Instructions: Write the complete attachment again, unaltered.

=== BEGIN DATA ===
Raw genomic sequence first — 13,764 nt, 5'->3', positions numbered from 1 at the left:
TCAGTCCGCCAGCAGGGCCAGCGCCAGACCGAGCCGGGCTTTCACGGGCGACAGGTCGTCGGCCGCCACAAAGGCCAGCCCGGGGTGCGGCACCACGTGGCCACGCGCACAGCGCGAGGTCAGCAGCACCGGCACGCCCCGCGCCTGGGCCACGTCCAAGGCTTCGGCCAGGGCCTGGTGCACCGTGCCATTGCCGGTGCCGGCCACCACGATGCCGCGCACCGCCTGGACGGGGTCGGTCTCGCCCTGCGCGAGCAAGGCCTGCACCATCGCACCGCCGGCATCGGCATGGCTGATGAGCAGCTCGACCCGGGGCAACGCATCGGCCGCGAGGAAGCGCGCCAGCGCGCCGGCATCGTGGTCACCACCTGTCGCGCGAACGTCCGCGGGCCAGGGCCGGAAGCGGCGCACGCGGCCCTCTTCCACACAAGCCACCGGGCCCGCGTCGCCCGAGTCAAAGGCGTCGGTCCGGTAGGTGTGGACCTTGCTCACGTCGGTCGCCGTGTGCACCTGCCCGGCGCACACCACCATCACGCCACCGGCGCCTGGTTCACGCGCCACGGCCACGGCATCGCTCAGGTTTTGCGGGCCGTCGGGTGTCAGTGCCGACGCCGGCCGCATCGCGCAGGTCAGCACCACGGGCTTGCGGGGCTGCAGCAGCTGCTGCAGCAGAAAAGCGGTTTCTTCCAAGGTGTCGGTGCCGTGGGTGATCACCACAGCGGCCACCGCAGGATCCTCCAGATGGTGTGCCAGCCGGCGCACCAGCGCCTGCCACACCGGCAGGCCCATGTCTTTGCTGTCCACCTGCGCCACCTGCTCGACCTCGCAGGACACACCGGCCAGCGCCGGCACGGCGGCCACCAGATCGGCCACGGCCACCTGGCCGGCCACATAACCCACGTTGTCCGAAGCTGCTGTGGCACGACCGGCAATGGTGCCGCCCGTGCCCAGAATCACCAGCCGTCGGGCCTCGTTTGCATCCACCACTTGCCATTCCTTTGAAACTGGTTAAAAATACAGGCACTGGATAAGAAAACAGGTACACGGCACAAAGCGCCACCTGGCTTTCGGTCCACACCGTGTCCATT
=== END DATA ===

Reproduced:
Raw genomic sequence first — 13,764 nt, 5'->3', positions numbered from 1 at the left:
TCAGTCCGCCAGCAGGGCCAGCGCCAGACCGAGCCGGGCTTTCACGGGCGACAGGTCGTCGGCCGCCACAAAGGCCAGCCCGGGGTGCGGCACCACGTGGCCACGCGCACAGCGCGAGGTCAGCAGCACCGGCACGCCCCGCGCCTGGGCCACGTCCAAGGCTTCGGCCAGGGCCTGGTGCACCGTGCCATTGCCGGTGCCGGCCACCACGATGCCGCGCACCGCCTGGACGGGGTCGGTCTCGCCCTGCGCGAGCAAGGCCTGCACCATCGCACCGCCGGCATCGGCATGGCTGATGAGCAGCTCGACCCGGGGCAACGCATCGGCCGCGAGGAAGCGCGCCAGCGCGCCGGCATCGTGGTCACCACCTGTCGCGCGAACGTCCGCGGGCCAGGGCCGGAAGCGGCGCACGCGGCCCTCTTCCACACAAGCCACCGGGCCCGCGTCGCCCGAGTCAAAGGCGTCGGTCCGGTAGGTGTGGACCTTGCTCACGTCGGTCGCCGTGTGCACCTGCCCGGCGCACACCACCATCACGCCACCGGCGCCTGGTTCACGCGCCACGGCCACGGCATCGCTCAGGTTTTGCGGGCCGTCGGGTGTCAGTGCCGACGCCGGCCGCATCGCGCAGGTCAGCACCACGGGCTTGCGGGGCTGCAGCAGCTGCTGCAGCAGAAAAGCGGTTTCTTCCAAGGTGTCGGTGCCGTGGGTGATCACCACAGCGGCCACCGCAGGATCCTCCAGATGGTGTGCCAGCCGGCGCACCAGCGCCTGCCACACCGGCAGGCCCATGTCTTTGCTGTCCACCTGCGCCACCTGCTCGACCTCGCAGGACACACCGGCCAGCGCCGGCACGGCGGCCACCAGATCGGCCACGGCCACCTGGCCGGCCACATAACCCACGTTGTCCGAAGCTGCTGTGGCACGACCGGCAATGGTGCCGCCCGTGCCCAGAATCACCAGCCGTCGGGCCTCGTTTGCATCCACCACTTGCCATTCCTTTGAAACTGGTTAAAAATACAGGCACTGGATAAGAAAACAGGTACACGGCACAAAGCGCCACCTGGCTTTCGGTCCACACCGTGTCCATT